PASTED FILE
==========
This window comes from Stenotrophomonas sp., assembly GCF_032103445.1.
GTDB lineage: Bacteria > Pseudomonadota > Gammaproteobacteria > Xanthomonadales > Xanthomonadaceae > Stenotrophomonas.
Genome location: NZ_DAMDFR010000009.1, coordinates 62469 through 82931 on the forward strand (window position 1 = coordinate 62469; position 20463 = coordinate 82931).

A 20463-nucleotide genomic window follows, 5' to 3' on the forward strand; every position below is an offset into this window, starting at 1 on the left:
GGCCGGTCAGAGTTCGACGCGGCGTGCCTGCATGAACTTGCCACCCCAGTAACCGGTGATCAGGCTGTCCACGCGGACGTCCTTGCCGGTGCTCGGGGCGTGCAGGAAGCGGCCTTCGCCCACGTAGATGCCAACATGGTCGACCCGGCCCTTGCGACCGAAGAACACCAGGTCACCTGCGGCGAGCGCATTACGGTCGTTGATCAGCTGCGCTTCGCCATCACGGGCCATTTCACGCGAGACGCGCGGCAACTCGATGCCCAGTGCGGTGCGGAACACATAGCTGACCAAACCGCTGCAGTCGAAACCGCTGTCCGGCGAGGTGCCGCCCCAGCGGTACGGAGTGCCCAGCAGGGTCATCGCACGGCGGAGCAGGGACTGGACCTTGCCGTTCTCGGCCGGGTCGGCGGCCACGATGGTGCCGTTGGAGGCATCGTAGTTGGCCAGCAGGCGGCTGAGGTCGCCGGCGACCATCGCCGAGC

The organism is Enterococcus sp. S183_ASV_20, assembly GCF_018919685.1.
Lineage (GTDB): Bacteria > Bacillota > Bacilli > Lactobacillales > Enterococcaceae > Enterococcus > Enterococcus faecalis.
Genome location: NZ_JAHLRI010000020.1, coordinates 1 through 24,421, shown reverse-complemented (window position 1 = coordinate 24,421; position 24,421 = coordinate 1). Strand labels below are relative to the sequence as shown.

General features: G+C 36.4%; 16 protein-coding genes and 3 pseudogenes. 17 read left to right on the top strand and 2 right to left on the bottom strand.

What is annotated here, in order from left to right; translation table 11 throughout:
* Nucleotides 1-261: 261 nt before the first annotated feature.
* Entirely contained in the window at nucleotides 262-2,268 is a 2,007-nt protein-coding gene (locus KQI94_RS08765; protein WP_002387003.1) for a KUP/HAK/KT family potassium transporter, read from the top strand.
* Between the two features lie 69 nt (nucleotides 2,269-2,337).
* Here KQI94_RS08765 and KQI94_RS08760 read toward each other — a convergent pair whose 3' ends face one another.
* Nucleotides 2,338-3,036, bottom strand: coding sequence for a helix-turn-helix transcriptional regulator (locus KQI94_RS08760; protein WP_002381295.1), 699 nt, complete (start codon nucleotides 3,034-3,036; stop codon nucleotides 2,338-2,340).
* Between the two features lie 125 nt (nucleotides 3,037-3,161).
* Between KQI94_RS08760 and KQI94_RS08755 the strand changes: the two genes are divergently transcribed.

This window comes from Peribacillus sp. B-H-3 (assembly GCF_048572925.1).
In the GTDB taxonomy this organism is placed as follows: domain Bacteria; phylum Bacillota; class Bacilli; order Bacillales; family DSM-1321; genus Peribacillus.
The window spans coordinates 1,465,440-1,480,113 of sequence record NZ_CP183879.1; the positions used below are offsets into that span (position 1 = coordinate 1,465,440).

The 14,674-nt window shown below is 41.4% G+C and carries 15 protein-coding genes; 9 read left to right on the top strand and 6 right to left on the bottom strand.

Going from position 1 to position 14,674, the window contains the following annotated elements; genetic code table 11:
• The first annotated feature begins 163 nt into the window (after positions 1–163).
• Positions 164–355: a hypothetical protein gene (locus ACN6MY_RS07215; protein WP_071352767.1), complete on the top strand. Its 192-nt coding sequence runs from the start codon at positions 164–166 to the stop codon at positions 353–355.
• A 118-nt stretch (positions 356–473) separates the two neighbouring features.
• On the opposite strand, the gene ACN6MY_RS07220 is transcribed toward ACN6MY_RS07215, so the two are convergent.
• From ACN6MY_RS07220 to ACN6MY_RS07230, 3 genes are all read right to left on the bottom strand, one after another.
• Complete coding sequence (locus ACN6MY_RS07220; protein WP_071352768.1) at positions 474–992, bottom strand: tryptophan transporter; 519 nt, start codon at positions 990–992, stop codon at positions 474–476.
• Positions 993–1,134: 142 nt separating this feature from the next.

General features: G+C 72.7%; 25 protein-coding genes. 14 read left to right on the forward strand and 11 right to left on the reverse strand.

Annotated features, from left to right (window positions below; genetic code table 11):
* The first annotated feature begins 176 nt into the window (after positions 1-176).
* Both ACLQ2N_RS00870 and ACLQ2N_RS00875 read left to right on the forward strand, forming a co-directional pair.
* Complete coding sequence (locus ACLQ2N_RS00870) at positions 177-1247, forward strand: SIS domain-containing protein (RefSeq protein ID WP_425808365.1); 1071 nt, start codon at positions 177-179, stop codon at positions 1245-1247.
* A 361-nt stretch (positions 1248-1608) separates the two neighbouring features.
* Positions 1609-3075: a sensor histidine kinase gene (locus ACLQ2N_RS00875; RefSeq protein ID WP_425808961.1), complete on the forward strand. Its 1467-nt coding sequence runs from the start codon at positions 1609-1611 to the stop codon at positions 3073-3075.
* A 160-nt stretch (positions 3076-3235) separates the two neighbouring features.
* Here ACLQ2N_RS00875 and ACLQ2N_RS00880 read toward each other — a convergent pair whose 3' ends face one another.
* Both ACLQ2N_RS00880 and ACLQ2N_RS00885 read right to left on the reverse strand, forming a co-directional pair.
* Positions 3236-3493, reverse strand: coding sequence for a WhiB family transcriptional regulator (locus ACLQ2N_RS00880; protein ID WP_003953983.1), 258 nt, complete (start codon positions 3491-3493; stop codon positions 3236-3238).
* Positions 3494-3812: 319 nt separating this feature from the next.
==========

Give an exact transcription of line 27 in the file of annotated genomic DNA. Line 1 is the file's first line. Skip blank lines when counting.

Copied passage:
• From ACN6MY_RS07220 to ACN6MY_RS07230, 3 genes are all read right to left on the bottom strand, one after another.